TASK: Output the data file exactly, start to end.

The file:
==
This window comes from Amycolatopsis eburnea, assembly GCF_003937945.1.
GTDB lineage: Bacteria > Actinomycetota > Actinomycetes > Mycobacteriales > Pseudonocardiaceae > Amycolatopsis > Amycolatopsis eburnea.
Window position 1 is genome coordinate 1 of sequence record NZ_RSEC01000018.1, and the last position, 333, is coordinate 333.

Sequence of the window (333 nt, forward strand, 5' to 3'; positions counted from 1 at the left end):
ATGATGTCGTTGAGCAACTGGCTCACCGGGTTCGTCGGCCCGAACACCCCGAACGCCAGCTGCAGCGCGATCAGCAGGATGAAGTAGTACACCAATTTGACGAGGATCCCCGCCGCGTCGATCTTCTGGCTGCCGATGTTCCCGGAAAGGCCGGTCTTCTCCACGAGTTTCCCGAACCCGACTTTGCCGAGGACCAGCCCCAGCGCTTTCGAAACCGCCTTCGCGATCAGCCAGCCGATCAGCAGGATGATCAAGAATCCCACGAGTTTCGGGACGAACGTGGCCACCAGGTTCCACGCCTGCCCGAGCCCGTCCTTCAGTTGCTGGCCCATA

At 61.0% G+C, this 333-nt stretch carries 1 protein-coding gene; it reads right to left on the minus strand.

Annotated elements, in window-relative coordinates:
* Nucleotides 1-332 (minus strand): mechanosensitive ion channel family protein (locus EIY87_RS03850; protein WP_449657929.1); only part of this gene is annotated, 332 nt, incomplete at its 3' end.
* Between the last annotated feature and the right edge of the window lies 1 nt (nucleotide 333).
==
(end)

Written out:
This window comes from Amycolatopsis eburnea, assembly GCF_003937945.1.
GTDB lineage: Bacteria > Actinomycetota > Actinomycetes > Mycobacteriales > Pseudonocardiaceae > Amycolatopsis > Amycolatopsis eburnea.
Window position 1 is genome coordinate 1 of sequence record NZ_RSEC01000018.1, and the last position, 333, is coordinate 333.

Sequence of the window (333 nt, forward strand, 5' to 3'; positions counted from 1 at the left end):
ATGATGTCGTTGAGCAACTGGCTCACCGGGTTCGTCGGCCCGAACACCCCGAACGCCAGCTGCAGCGCGATCAGCAGGATGAAGTAGTACACCAATTTGACGAGGATCCCCGCCGCGTCGATCTTCTGGCTGCCGATGTTCCCGGAAAGGCCGGTCTTCTCCACGAGTTTCCCGAACCCGACTTTGCCGAGGACCAGCCCCAGCGCTTTCGAAACCGCCTTCGCGATCAGCCAGCCGATCAGCAGGATGATCAAGAATCCCACGAGTTTCGGGACGAACGTGGCCACCAGGTTCCACGCCTGCCCGAGCCCGTCCTTCAGTTGCTGGCCCATA

At 61.0% G+C, this 333-nt stretch carries 1 protein-coding gene; it reads right to left on the minus strand.

Annotated elements, in window-relative coordinates:
* Nucleotides 1-332 (minus strand): mechanosensitive ion channel family protein (locus EIY87_RS03850; protein WP_449657929.1); only part of this gene is annotated, 332 nt, incomplete at its 3' end.
* Between the last annotated feature and the right edge of the window lies 1 nt (nucleotide 333).